Many companies from all over theworld that had invested money with Lehman Brothers and other financialinstitutions lost their money. The failure of these institutions also resultedin market uncertainty that was reflected with a 40% decline in the stockmarket. Investors and banks in Europebecame nervous that some Eurozone countries would not be able to repay theirdebts. This caused the bond and stock markets to become very volatile resultingin a Sovereign Debt crisis and the EU had to bail out the affected economies,particularly Greece, Ireland, Italy, Portugal and Spain because the governmentswere not able to repay their debts.
When these countries joined the Eurozone,they got access to lower interest rates. Financial institutions lent hugeamounts of money that could not be repaid. Regulators failed to notice thiscredit boom that weakened banks’ balance sheets. As a result, when LehmanBrothers collapsed, house prices began to decline and losses on loansaccumulated, driving down the net worth of the European banks. Due to this,banks were unwilling to participate in the interbank market, and the spreadbetween the three-month Euribor and the overnight interest rate EONIA reached156 basis points, causing a financial crisis. This caused financial markets todry up and investors to lose their confidence.Unconventional Monetary Policy MeasuresIn order to achieve the goal ofprice stability during the financial crisis, the European Central Bank (ECB)had to use unconventional monetary policy tools.
They were needed because thenominal interest rates had to be brought down to zero, the zero-lower bound,after a powerful economic shock. At this rate it would not be possible to cutpolicy rates further and thus unconventional monetary policy tools need to beused to stimulate the monetary system. This can be achieved by guiding mediumto long-term interest rate expectations, changing the composition of centralbanks’ balance sheets and by expanding the size of the central banks’ balancesheets. Furthermore, unconventional monetary policy is used when the monetarytransmission process is impaired. In this case, central banks could reduce theshort term nominal interest rate even further than in normal conditions and actdirectly on the transmission process by using unconventional measures. One of the tools of unconventionalmonetary policy is enhanced credit support.
This is split into five buildingblocks. Firstly, the ECB provided unlimited liability through fixed ratetenders with full allotment. This was adopted for all refinancing operationsduring the crisis.
Banks had unlimited access to the Central Bank’s liquidityat the main refinancing rate subject to adequate collateral. Secondly, the listof eligible collateral was extended allowing banks to use a larger proportionof assets to obtain liquidity. This was an effective remedy to liquidityshortages caused by the sudden halt in interbank lending.
Thirdly, the ECBextended the maturity of long-term refinancing operations. After LehmanBrothers collapsed, the maturity of loans increased from 6 to 12 months inorder to encourage banks to continue providing credit to the economy and keepinterest rates at low levels. The ECB also engaged in currency swap agreements,providing liquidity in foreign currency at various maturities to support bankswith foreign currency shortfalls. Furthermore, the ECB purchased €60 billioneuro-dominated covered bonds in 2009 and another €40 billion in 2011 becausethe covered bonds market had dried up in liquidity, issuance and spreads.Therefore, it revived the covered bonds market which is the primary source offunding for banks. The ECB also engaged in a SecuritiesMarkets Programme due to the tensions in the sovereign bonds market in 2010. Itintervened in euro-area public and private debt securities markets to ensuredepth and liquidity in dysfunctional market segments and to restore themonetary transmission mechanism.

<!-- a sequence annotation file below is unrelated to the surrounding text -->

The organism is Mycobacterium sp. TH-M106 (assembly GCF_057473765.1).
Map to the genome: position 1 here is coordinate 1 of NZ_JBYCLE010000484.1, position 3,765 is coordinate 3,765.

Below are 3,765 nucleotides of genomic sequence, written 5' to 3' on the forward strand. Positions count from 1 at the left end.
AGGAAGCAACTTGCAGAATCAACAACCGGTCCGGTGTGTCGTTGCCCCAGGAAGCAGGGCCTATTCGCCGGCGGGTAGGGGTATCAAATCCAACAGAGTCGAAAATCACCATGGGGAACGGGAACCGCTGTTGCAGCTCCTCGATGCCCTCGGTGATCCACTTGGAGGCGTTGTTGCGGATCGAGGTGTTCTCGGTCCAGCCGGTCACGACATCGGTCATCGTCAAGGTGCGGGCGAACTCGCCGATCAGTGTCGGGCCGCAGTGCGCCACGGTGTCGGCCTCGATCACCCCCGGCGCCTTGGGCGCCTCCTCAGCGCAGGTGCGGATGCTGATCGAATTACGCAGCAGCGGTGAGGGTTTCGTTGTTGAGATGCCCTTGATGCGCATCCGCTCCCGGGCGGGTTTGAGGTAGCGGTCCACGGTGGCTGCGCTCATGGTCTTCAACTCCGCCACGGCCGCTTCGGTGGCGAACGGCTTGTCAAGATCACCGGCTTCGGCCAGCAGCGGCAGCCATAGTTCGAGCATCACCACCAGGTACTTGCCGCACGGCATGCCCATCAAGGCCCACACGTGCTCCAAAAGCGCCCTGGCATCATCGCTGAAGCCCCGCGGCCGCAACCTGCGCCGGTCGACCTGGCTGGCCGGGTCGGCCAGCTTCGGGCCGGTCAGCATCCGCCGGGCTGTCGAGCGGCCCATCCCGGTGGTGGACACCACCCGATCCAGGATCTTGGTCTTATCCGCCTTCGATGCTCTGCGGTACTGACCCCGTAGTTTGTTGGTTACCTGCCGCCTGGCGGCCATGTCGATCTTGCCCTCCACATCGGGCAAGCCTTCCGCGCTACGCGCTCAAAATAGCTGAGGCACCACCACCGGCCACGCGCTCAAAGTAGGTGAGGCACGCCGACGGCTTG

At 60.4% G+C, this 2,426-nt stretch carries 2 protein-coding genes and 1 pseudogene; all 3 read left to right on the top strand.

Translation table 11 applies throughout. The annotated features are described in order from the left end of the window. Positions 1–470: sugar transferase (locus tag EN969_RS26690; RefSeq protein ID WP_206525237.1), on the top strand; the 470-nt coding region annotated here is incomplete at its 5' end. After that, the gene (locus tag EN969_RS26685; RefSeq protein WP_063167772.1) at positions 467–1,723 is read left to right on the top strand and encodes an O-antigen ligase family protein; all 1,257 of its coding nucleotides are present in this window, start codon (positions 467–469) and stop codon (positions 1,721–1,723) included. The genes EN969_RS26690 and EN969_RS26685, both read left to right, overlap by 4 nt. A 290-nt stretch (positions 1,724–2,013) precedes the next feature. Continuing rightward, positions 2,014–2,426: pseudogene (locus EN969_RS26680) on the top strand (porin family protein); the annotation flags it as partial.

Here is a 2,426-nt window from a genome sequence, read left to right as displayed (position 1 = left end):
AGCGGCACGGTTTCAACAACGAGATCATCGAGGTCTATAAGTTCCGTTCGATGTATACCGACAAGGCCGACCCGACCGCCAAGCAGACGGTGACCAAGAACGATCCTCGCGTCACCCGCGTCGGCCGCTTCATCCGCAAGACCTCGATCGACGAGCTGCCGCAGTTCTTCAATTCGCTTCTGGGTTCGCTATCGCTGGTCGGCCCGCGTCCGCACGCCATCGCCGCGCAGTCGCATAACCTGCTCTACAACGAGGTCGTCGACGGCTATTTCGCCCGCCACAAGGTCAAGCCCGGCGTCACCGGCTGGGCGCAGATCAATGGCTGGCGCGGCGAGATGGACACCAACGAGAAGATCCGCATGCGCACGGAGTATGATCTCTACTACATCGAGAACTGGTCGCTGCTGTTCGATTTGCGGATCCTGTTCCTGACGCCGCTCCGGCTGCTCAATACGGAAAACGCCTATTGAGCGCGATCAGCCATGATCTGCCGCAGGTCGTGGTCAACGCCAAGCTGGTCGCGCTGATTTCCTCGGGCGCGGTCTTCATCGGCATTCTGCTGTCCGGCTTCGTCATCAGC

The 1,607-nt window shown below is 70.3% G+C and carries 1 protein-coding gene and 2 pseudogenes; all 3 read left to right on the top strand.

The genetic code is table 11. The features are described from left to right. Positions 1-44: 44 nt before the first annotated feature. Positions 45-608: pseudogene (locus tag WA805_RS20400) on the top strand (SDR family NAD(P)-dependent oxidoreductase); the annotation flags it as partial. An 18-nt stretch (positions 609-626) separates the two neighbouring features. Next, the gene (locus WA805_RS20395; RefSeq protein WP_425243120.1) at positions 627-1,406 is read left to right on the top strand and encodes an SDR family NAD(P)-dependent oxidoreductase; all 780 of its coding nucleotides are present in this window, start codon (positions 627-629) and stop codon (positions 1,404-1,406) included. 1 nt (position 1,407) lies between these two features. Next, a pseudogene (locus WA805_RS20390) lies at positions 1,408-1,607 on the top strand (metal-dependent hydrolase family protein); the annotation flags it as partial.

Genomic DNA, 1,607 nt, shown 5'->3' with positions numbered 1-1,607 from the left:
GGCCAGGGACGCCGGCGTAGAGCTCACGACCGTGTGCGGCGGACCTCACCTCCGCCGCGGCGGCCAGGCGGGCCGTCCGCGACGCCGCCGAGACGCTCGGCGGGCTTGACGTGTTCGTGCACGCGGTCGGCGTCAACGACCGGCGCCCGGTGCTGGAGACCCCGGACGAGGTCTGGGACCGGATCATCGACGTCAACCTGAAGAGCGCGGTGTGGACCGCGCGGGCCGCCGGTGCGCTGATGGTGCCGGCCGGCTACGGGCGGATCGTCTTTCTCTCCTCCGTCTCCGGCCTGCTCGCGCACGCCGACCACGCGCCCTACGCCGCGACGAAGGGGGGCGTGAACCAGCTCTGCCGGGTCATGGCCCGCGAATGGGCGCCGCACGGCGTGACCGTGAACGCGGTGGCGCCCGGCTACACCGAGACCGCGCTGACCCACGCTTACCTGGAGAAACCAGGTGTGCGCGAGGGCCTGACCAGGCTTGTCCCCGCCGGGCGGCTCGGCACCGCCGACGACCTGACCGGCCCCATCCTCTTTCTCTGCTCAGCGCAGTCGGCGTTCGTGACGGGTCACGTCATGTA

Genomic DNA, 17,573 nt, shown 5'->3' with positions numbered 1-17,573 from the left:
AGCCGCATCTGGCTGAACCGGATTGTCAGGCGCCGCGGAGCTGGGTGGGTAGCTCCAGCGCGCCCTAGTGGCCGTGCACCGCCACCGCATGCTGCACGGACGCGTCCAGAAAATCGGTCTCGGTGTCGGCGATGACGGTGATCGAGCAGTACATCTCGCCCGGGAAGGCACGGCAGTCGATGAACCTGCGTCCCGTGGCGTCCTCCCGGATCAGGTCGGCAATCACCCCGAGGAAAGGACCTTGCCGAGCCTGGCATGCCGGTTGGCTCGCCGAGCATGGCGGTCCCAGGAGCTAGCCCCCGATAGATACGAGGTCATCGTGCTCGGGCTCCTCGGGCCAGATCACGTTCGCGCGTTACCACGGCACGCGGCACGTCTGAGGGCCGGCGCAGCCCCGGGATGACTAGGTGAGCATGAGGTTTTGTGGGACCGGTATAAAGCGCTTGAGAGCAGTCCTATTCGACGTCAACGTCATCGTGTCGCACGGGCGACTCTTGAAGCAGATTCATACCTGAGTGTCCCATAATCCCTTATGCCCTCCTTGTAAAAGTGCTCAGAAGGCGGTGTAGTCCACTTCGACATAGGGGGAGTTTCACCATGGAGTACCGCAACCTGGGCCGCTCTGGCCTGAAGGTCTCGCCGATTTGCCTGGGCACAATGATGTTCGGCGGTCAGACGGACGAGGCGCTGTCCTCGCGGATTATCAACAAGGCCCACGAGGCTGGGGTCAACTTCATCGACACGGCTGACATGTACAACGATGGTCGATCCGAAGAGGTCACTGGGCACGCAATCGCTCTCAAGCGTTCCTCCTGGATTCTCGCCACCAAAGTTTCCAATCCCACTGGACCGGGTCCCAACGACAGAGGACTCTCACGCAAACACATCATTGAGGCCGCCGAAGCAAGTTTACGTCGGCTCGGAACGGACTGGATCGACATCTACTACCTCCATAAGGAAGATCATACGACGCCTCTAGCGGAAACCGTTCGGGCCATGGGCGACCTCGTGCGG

Therefore, it limited the purchases ofgovernment bonds to secondary markets and to ensure that liquidity conditionsare not affected, all purchases were neutralised through liquidity-absorbingoperations. Further unconventional measuresinclude longer-term refinancing operations (LTROs), where loans were given amaturity of 3 years. This was an attractive way to fund current and newbusinesses. Another measure is Outright Monetary Transactions (OMTs) in thesecondary sovereign bond markets. Moreover, liquidity was provided to thosebanks which extend credit to the private sector through Targeted Longer-TermRefinancing Operations (TLTROs).In January 2015, the ECB implementedQuantitative Easing to restore the banks’ balance sheets and prevent adeflationary spiral.
The ECB bought assets in the banks’ balance sheets toexpand their size. Traditional quantitative easing was more focused on buyinglong-term government bonds from banks. This would decrease the yields onprivate securities relative to the government bonds. Furthermore, the lowerlong-term interest rates would stimulate longer-term investments and thusaggregate demand.
It would also maintain price stability. Quantitative easingis successful when conducted at the zero lower bound, when the short-terminterest rates on deposits are very low. This would discourage banks fromdepositing excess reserves at the central bank and instead they would lend themoney, keeping it in the financial system. In March 2015 the ECB announced thatit would purchase up to €60 billion of public and private sector securitieseach month up to the end of September 2016 to boost confidence and restorefinancial markets.One can see how in order toachieve the ECB’s main goal of price stability during the global financialcrisis, monetary policy had to be taken into new paths as the conventionalmeasures were not effective due to the uncertainty and instability of thefinancial markets.